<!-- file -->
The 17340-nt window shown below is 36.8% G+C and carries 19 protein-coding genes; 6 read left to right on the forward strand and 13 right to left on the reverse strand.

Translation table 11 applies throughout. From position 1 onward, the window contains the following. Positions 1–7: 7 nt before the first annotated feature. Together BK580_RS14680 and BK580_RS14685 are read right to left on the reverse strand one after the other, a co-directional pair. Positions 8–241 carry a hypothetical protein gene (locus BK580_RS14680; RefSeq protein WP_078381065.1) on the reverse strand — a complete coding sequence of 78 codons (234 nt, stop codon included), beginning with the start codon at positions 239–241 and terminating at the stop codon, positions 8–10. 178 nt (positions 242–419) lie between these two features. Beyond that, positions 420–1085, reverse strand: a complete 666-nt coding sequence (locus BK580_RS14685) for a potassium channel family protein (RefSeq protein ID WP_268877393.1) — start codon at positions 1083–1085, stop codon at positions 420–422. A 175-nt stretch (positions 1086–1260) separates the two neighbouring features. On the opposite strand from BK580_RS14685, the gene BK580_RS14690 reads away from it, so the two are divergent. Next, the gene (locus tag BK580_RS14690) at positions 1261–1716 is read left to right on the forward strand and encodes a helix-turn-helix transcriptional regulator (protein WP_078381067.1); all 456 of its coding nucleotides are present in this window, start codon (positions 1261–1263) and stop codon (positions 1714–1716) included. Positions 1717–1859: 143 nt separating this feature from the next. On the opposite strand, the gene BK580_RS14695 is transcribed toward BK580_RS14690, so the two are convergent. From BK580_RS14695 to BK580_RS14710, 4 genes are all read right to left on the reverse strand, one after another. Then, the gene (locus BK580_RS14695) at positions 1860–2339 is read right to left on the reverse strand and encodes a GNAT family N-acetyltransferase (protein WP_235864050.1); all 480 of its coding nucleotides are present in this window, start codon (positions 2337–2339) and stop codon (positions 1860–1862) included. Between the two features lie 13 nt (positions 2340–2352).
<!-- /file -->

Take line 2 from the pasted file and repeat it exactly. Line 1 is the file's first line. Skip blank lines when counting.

Translation table 11 applies throughout. From position 1 onward, the window contains the following. Positions 1–7: 7 nt before the first annotated feature. Together BK580_RS14680 and BK580_RS14685 are read right to left on the reverse strand one after the other, a co-directional pair. Positions 8–241 carry a hypothetical protein gene (locus BK580_RS14680; RefSeq protein WP_078381065.1) on the reverse strand — a complete coding sequence of 78 codons (234 nt, stop codon included), beginning with the start codon at positions 239–241 and terminating at the stop codon, positions 8–10. 178 nt (positions 242–419) lie between these two features. Beyond that, positions 420–1085, reverse strand: a complete 666-nt coding sequence (locus BK580_RS14685) for a potassium channel family protein (RefSeq protein ID WP_268877393.1) — start codon at positions 1083–1085, stop codon at positions 420–422. A 175-nt stretch (positions 1086–1260) separates the two neighbouring features. On the opposite strand from BK580_RS14685, the gene BK580_RS14690 reads away from it, so the two are divergent. Next, the gene (locus tag BK580_RS14690) at positions 1261–1716 is read left to right on the forward strand and encodes a helix-turn-helix transcriptional regulator (protein WP_078381067.1); all 456 of its coding nucleotides are present in this window, start codon (positions 1261–1263) and stop codon (positions 1714–1716) included. Positions 1717–1859: 143 nt separating this feature from the next. On the opposite strand, the gene BK580_RS14695 is transcribed toward BK580_RS14690, so the two are convergent. From BK580_RS14695 to BK580_RS14710, 4 genes are all read right to left on the reverse strand, one after another. Then, the gene (locus BK580_RS14695) at positions 1860–2339 is read right to left on the reverse strand and encodes a GNAT family N-acetyltransferase (protein WP_235864050.1); all 480 of its coding nucleotides are present in this window, start codon (positions 2337–2339) and stop codon (positions 1860–1862) included. Between the two features lie 13 nt (positions 2340–2352).